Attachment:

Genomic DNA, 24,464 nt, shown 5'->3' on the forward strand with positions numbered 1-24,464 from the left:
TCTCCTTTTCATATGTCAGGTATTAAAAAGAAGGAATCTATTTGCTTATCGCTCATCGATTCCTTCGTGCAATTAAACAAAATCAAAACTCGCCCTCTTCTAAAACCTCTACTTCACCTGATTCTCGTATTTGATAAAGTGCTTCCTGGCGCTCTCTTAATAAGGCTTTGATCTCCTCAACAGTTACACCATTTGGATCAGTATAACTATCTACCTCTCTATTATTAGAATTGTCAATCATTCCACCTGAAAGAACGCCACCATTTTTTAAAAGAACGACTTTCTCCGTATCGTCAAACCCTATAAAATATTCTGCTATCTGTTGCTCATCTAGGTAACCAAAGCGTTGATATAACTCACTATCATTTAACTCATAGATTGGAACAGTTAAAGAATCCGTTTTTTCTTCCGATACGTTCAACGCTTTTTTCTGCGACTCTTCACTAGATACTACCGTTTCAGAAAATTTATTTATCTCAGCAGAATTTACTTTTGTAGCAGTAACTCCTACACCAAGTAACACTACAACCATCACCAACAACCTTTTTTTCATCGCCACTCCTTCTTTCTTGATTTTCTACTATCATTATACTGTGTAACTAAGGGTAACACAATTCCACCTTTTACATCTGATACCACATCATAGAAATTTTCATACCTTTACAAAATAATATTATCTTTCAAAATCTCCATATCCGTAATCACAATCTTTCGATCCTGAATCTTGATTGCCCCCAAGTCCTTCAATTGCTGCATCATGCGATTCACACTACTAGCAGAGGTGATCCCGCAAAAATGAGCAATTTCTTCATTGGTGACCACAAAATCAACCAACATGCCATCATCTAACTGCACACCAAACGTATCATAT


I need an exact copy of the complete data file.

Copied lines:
Genomic DNA, 24,464 nt, shown 5'->3' on the forward strand with positions numbered 1-24,464 from the left:
TCTCCTTTTCATATGTCAGGTATTAAAAAGAAGGAATCTATTTGCTTATCGCTCATCGATTCCTTCGTGCAATTAAACAAAATCAAAACTCGCCCTCTTCTAAAACCTCTACTTCACCTGATTCTCGTATTTGATAAAGTGCTTCCTGGCGCTCTCTTAATAAGGCTTTGATCTCCTCAACAGTTACACCATTTGGATCAGTATAACTATCTACCTCTCTATTATTAGAATTGTCAATCATTCCACCTGAAAGAACGCCACCATTTTTTAAAAGAACGACTTTCTCCGTATCGTCAAACCCTATAAAATATTCTGCTATCTGTTGCTCATCTAGGTAACCAAAGCGTTGATATAACTCACTATCATTTAACTCATAGATTGGAACAGTTAAAGAATCCGTTTTTTCTTCCGATACGTTCAACGCTTTTTTCTGCGACTCTTCACTAGATACTACCGTTTCAGAAAATTTATTTATCTCAGCAGAATTTACTTTTGTAGCAGTAACTCCTACACCAAGTAACACTACAACCATCACCAACAACCTTTTTTTCATCGCCACTCCTTCTTTCTTGATTTTCTACTATCATTATACTGTGTAACTAAGGGTAACACAATTCCACCTTTTACATCTGATACCACATCATAGAAATTTTCATACCTTTACAAAATAATATTATCTTTCAAAATCTCCATATCCGTAATCACAATCTTTCGATCCTGAATCTTGATTGCCCCCAAGTCCTTCAATTGCTGCATCATGCGATTCACACTACTAGCAGAGGTGATCCCGCAAAAATGAGCAATTTCTTCATTGGTGACCACAAAATCAACCAACATGCCATCATCTAACTGCACACCAAACGTATCATAT